Jewish World Review June 28, 2001/ 7 Tamuz 5761
In two separate incidents in recent weeks, some of the state's highest-profile leaders have been caught engaging in the sort of locker-room banter that used to pass for guy-talk but that now borders on sexual harassment. Both have made local headlines; both have shed light on the dainty line that divides forgivable, light-hearted humor and insensitive, inappropriate innuendo.
The first incident earlier this month revolved around a memo describing appropriate attire for female pages. Apparently, young women don't know anymore what constitutes "work wear" and show up sometimes looking like they're contestants on "The Dating Game." Some of them have been sent home to change for violating the state's dress code - no cleavage and no skirts higher than four inches above the knee.
Soon thereafter, another memo from the fictitious "Men's Caucus" surfaced, urging female pages to feel free to wear skimpy clothes and, optionally, to leave out the underwear. (Second-graders begin giggling here.)
That memo prompted Democrat Gov. Jim Hodges' speechwriter to remark that some members of the House were "cavemen," which, though factually true, prompted Republican House Speaker David Wilkins to demand an investigation of the speechwriter's remark. Not to be outdone, Hodges demanded an investigation into the identity of the "Men's Caucus" memo.
In other words, the past few weeks have confirmed that our nation is in pretty good shape. When public discourse devolves to the level of dueling memos over women's attire requiring the involvement of a governor and speaker, one can surmise that hunger and pestilence are under control.
Most normal people were beginning to lose interest in the largely ridiculous overreaction to a silly prank by the maturity-impaired when two other leading political operatives decided to remind Americans why South Carolina is often described as "too small to be a nation, too large to be an insane asylum."
At a Boys' State gathering of 800 rising high-school seniors, the chairmen of the two political parties engaged in a foot-eating contest over which party offered the best access to beer and women. First came Democrat Dick Harpootlian, who told the boys they could win $3,000 or $4,500 lottery scholarships - "That can buy a lot of beer and girls."
Later, he remarked that though Democrats and Republicans might have philosophical differences, they largely "agree on beer and girls." The boys reportedly thought this was humorous, which it probably was, and cheered.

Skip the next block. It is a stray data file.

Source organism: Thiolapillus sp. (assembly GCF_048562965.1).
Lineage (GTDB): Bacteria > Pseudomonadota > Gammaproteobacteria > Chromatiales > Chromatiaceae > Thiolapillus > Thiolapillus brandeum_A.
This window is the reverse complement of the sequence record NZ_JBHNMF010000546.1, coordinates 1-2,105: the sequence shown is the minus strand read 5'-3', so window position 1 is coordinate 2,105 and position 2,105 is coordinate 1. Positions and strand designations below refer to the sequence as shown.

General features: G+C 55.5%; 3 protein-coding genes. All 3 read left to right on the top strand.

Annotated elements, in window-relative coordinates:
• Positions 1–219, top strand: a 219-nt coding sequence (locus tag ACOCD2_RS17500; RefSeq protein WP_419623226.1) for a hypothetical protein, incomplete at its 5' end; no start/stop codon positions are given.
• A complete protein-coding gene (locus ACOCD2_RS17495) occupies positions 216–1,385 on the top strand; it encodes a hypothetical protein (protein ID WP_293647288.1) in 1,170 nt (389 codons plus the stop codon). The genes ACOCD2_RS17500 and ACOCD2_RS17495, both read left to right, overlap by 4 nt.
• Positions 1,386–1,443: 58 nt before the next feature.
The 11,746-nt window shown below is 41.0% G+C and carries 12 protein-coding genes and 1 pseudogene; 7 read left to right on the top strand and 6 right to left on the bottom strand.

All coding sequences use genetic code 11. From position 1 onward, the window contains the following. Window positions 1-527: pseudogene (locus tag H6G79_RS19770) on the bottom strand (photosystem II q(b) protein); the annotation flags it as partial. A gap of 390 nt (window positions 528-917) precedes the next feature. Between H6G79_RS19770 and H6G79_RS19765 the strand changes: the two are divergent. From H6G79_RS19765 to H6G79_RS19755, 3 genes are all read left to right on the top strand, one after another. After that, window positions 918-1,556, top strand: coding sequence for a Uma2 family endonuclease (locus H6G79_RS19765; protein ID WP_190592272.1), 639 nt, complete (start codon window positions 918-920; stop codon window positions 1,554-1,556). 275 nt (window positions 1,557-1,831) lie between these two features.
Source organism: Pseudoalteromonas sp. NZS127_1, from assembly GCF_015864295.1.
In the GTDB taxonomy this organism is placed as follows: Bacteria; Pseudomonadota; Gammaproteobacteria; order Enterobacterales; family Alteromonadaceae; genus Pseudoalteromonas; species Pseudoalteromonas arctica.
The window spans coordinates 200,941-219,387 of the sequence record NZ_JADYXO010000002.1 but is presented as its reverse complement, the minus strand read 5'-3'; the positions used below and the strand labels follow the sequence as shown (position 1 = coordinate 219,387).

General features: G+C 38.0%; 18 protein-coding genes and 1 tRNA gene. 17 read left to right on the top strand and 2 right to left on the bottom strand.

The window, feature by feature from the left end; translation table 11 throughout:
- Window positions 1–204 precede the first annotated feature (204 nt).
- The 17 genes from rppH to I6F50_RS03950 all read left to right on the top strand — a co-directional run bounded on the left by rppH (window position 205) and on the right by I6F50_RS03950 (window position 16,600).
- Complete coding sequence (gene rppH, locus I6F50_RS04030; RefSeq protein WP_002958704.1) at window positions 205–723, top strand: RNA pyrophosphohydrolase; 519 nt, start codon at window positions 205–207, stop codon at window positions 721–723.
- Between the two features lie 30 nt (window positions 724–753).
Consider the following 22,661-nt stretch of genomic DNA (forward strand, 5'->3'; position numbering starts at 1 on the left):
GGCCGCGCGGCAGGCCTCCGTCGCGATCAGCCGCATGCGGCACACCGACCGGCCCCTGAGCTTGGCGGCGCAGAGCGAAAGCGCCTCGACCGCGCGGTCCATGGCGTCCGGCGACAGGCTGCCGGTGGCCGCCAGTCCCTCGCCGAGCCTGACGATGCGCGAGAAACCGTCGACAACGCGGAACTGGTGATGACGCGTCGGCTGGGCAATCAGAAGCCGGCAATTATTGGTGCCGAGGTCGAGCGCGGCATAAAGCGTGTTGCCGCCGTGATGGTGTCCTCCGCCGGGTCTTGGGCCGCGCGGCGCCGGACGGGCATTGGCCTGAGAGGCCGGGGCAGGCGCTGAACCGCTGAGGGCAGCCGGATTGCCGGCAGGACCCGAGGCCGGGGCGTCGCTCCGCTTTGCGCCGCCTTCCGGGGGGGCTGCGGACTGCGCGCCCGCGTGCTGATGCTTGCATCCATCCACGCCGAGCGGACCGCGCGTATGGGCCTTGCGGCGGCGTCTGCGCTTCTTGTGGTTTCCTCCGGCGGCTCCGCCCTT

Keep in mind, this conference was taking place at The Citadel. A young friend of mine in attendance, Lan Holloway, described the meeting as an odd blend of cheerleading and boot camp. Much of the boys' time was spent inventing cheers, he said, while bedtime and wake-up were announced with a bugle call.
Meanwhile, the boys did calisthenics in the Quad, marched to meetings, pledged allegiance "about every 13 seconds," amid frequent reminders that it's honorable to die for one's country. No doubt a little beer 'n girls humor came as a welcome relief.
But relief turned to disbelief when Republican Party chairman Henry McMaster, not to be outdone by his political nemesis, said that Democrats like beer and girls, but Republicans like "cold beer and hot girls." Whoa, Henry, calm down.
At this point, Holloway says he leaned over to the fellow next to him and whispered, "I'll bet he's going to regret saying that." Out of the mouth of one male babe comes greater wisdom than lately has occurred to these two seasoned politicians. The men - how do we say it? - made some bad choices.
I admit to a higher threshold than most for sex-related offense. I've been known to shrug off most of what passes for sexual harassment these days and am guilty of laughing at most bawdy jokes. In the context in which these remarks were offered, I probably would have laughed, too.
Nevertheless, under the harsh light of Monday morning, they were inappropriate. If there's any lesson we should be teaching our children, it is that there's a time and place for everything. At this time, when boys and girls are struggling with sexuality and mutual respect - at a gathering of young men in search of political role models - it was irresponsible to dismissively equate beer and girls.
When these good young boys become men, they can swill beer and make sexist remarks all they want, but never at work. That would have been a worthwhile lesson at Boys' State. Too bad no one knew how to teach